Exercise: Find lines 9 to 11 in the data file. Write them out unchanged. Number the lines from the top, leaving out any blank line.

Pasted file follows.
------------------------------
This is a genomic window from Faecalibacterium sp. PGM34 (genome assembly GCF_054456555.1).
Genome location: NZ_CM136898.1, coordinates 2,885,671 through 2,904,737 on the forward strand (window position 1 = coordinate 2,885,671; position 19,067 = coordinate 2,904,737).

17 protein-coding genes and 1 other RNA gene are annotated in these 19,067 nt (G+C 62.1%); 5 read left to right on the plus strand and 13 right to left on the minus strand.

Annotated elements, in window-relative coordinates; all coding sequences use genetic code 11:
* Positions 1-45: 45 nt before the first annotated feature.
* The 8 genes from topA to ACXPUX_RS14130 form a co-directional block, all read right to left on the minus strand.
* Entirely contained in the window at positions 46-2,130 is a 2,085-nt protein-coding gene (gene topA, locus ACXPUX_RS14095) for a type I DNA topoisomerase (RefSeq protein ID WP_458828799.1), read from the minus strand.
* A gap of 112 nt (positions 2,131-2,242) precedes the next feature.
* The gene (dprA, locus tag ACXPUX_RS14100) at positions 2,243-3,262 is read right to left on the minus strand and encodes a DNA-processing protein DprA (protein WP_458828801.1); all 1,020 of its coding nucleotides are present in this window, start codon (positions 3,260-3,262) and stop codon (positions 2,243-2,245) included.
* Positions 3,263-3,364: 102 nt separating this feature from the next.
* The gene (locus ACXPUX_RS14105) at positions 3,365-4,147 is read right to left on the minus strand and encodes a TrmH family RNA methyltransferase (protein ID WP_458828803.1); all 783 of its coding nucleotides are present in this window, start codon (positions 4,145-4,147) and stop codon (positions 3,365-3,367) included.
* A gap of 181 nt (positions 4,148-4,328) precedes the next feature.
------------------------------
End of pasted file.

* The gene (dprA, locus tag ACXPUX_RS14100) at positions 2,243-3,262 is read right to left on the minus strand and encodes a DNA-processing protein DprA (protein WP_458828801.1); all 1,020 of its coding nucleotides are present in this window, start codon (positions 3,260-3,262) and stop codon (positions 2,243-2,245) included.
* Positions 3,263-3,364: 102 nt separating this feature from the next.
* The gene (locus ACXPUX_RS14105) at positions 3,365-4,147 is read right to left on the minus strand and encodes a TrmH family RNA methyltransferase (protein ID WP_458828803.1); all 783 of its coding nucleotides are present in this window, start codon (positions 4,145-4,147) and stop codon (positions 3,365-3,367) included.